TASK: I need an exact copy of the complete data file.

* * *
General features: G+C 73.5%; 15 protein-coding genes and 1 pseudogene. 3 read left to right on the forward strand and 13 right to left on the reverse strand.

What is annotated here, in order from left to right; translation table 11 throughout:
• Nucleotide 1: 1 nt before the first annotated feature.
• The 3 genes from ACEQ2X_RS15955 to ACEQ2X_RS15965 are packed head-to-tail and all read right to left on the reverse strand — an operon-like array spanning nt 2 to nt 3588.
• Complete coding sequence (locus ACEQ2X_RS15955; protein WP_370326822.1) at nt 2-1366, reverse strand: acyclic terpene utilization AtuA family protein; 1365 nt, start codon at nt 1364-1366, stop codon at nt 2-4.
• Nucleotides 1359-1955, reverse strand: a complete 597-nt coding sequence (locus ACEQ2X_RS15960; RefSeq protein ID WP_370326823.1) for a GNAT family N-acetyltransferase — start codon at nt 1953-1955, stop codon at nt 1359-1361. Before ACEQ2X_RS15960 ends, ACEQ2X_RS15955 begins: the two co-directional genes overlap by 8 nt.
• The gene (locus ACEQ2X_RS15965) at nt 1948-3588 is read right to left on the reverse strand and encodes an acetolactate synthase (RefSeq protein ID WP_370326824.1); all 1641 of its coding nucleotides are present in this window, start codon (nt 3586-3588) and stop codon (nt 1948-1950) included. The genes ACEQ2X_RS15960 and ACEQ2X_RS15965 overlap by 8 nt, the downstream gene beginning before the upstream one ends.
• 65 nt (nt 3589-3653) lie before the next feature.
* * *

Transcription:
General features: G+C 73.5%; 15 protein-coding genes and 1 pseudogene. 3 read left to right on the forward strand and 13 right to left on the reverse strand.

What is annotated here, in order from left to right; translation table 11 throughout:
• Nucleotide 1: 1 nt before the first annotated feature.
• The 3 genes from ACEQ2X_RS15955 to ACEQ2X_RS15965 are packed head-to-tail and all read right to left on the reverse strand — an operon-like array spanning nt 2 to nt 3588.
• Complete coding sequence (locus ACEQ2X_RS15955; protein WP_370326822.1) at nt 2-1366, reverse strand: acyclic terpene utilization AtuA family protein; 1365 nt, start codon at nt 1364-1366, stop codon at nt 2-4.
• Nucleotides 1359-1955, reverse strand: a complete 597-nt coding sequence (locus ACEQ2X_RS15960; RefSeq protein ID WP_370326823.1) for a GNAT family N-acetyltransferase — start codon at nt 1953-1955, stop codon at nt 1359-1361. Before ACEQ2X_RS15960 ends, ACEQ2X_RS15955 begins: the two co-directional genes overlap by 8 nt.
• The gene (locus ACEQ2X_RS15965) at nt 1948-3588 is read right to left on the reverse strand and encodes an acetolactate synthase (RefSeq protein ID WP_370326824.1); all 1641 of its coding nucleotides are present in this window, start codon (nt 3586-3588) and stop codon (nt 1948-1950) included. The genes ACEQ2X_RS15960 and ACEQ2X_RS15965 overlap by 8 nt, the downstream gene beginning before the upstream one ends.
• 65 nt (nt 3589-3653) lie before the next feature.